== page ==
Bomb squad builds Easter eggs for visually-impaired students

KENNY KEMP | Gazette-Mail photos
Kanawha County Sheriff bomb squad members D.H. Duff (left) and C.M. George transform Easter eggs for an egg hunt for visually-impaired children.
These eggs were fitted with a beeping device by members of the Kanawha County Sheriff’s bomb squad, Monday.

The sizzling sound of wires under hot metal filled a training room at the Kanawha County Sheriff’s Office on Monday morning.

Eight members of the bomb squad formed an assembly line and pieced together 24 plastic eggs to use in an Easter event for the visually impaired.

With each quality check, the egg made a noise comparable to the sound of a beeping smoke detector.

Chasity Gillespie, a teacher for the visually impaired in Jackson County, first learned about beeping eggs when she read about a similar event in Florida.

Gillespie brought the idea to leaders of the bomb squad, and both hope the first event will lead to similar opportunities in the future.

She said the egg hunt on April 5 is not just about fun, but also a chance for the students to build confidence and meet peers with the same struggle.

“They practice traveling skills, searching skills, independence skills — and also getting the kids together to socialize,” she said.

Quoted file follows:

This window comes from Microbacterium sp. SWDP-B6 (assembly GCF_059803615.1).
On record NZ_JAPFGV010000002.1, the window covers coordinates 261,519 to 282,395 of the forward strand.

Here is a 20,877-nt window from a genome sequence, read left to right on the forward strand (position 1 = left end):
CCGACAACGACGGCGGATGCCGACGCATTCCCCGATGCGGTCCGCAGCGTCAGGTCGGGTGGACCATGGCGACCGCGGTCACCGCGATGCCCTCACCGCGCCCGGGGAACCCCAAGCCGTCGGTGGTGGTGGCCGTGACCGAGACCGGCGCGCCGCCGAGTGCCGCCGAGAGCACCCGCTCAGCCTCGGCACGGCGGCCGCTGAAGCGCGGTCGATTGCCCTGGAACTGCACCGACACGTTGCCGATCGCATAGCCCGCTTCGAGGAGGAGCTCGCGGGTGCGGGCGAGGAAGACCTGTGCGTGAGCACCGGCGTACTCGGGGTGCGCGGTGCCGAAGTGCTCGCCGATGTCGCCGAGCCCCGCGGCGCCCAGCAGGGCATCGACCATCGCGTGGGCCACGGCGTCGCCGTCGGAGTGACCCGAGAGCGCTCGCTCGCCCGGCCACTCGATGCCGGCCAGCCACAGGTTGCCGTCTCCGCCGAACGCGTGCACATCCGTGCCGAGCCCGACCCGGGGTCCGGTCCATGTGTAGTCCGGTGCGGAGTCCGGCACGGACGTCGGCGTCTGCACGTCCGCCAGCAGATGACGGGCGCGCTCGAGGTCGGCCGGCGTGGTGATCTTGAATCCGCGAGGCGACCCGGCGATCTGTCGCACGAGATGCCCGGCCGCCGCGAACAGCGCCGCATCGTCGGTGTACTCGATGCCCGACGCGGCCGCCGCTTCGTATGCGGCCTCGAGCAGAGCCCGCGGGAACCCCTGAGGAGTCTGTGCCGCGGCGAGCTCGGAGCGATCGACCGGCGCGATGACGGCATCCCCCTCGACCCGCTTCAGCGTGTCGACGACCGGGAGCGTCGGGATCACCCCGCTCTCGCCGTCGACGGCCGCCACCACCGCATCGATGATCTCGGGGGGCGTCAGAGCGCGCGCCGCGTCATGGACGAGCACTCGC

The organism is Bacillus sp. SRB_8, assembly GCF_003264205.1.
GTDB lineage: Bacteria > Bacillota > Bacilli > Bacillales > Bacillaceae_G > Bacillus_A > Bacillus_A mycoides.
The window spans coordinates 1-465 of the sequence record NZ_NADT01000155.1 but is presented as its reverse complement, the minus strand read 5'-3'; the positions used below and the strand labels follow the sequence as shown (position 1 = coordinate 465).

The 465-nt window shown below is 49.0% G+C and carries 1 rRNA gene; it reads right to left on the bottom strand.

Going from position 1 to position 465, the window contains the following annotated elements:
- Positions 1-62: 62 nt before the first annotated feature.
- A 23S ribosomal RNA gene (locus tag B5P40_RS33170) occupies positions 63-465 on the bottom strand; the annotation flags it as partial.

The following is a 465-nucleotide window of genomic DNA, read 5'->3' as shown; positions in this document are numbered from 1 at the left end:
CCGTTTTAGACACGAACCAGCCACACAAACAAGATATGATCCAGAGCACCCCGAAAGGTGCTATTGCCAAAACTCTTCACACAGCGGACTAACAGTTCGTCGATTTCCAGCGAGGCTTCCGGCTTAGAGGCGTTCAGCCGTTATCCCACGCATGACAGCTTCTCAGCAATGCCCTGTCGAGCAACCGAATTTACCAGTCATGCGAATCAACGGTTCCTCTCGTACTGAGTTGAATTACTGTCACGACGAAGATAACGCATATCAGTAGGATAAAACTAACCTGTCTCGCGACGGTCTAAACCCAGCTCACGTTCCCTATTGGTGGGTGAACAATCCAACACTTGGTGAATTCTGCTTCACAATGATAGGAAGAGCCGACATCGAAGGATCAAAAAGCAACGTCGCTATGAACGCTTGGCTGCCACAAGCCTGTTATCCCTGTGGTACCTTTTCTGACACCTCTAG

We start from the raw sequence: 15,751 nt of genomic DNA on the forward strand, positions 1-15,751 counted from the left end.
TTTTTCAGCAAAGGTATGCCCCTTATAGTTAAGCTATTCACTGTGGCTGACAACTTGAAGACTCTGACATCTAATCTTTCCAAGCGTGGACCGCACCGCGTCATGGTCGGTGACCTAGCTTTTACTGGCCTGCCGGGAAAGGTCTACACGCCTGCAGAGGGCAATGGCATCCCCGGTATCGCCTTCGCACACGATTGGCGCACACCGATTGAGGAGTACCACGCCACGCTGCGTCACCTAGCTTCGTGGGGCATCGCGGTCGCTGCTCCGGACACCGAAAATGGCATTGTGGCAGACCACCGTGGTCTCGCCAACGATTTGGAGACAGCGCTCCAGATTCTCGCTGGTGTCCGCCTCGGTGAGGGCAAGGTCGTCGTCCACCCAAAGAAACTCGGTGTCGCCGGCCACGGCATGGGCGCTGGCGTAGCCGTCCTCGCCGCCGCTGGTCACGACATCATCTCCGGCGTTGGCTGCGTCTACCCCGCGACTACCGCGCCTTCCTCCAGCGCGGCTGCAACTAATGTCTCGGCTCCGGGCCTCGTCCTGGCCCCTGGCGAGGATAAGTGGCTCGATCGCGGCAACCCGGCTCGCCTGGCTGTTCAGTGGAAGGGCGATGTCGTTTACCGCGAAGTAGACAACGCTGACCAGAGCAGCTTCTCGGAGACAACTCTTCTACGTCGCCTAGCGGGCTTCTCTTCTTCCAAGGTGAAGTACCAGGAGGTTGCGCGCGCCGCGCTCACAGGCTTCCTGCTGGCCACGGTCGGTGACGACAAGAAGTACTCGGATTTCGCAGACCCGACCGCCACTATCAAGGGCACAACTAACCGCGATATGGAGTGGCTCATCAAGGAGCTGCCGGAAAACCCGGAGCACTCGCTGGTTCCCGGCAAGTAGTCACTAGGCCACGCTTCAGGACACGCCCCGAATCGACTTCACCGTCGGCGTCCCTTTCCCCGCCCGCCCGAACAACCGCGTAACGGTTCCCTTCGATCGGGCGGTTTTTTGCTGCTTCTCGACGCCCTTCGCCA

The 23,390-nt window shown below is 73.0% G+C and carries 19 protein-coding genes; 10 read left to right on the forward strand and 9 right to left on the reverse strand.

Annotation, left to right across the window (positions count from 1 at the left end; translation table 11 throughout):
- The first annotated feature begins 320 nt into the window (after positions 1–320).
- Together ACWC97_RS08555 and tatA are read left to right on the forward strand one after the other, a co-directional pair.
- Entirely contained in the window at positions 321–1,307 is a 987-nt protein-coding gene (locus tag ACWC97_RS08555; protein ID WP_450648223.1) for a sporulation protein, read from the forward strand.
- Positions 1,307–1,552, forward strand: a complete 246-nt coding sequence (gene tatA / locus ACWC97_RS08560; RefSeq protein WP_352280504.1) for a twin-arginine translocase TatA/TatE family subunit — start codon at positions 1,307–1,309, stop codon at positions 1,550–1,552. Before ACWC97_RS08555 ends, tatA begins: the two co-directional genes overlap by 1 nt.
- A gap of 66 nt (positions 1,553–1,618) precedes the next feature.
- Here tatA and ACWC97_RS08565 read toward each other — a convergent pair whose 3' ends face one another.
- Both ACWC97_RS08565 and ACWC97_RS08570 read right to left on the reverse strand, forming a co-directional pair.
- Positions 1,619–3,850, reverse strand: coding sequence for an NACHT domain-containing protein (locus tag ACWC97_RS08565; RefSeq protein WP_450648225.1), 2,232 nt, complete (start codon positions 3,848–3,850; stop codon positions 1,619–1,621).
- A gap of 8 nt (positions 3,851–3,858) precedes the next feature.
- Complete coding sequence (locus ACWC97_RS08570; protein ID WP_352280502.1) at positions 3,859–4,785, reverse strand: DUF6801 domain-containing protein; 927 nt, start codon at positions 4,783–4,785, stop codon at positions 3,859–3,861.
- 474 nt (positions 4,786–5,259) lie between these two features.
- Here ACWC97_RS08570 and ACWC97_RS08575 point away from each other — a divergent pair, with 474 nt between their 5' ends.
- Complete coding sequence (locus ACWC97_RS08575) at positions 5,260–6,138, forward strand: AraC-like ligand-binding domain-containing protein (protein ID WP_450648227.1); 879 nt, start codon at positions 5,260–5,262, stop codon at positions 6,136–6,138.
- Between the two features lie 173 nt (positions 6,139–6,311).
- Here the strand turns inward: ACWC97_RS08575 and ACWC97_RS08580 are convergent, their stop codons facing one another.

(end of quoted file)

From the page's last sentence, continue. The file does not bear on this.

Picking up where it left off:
The event will be held at Cedar Lakes Conference Center from 10 a.m. to 11 a.m., and Gillespie said she expects 15 to 20 students to attend.

Lt. Chris George said the International Association of Bomb Technicians and Investigators donated the supplies and a set of building instructions.

The process, referred to as The Rachel Project on the organization’s website, started in 2005 when member David Hyche wanted his blind daughter to enjoy an Easter egg hunt in Alabama, according to a news release.

The Blind Children’s Center in Los Angeles, sent him instructions on how to build the eggs and hold an event.

Along with the egg, Hyche needed a switch, beeper and 9-volt battery. He also needed to hold the event at a large area with no holes or large rocks, according to the release.

A group of volunteers went on to build 40 eggs at a cost of about $11.50 per egg.

Hyche later became a regional director for the National Association of Parents of Children with Visual Impairments, which has since worked with the group of bomb technicians and investigators.

Gillespie said there are 10 visually-impaired students in Jackson County, and students from other counties will join them to experience the egg hunt together.

She said she looks forward to “the joy of looking for these eggs and the excitement it brings.”

Reach Giuseppe Sabella at giuseppe.sabella@wvgazettemail.com, 304-348-5189 or follow @gsabella on Twitter.

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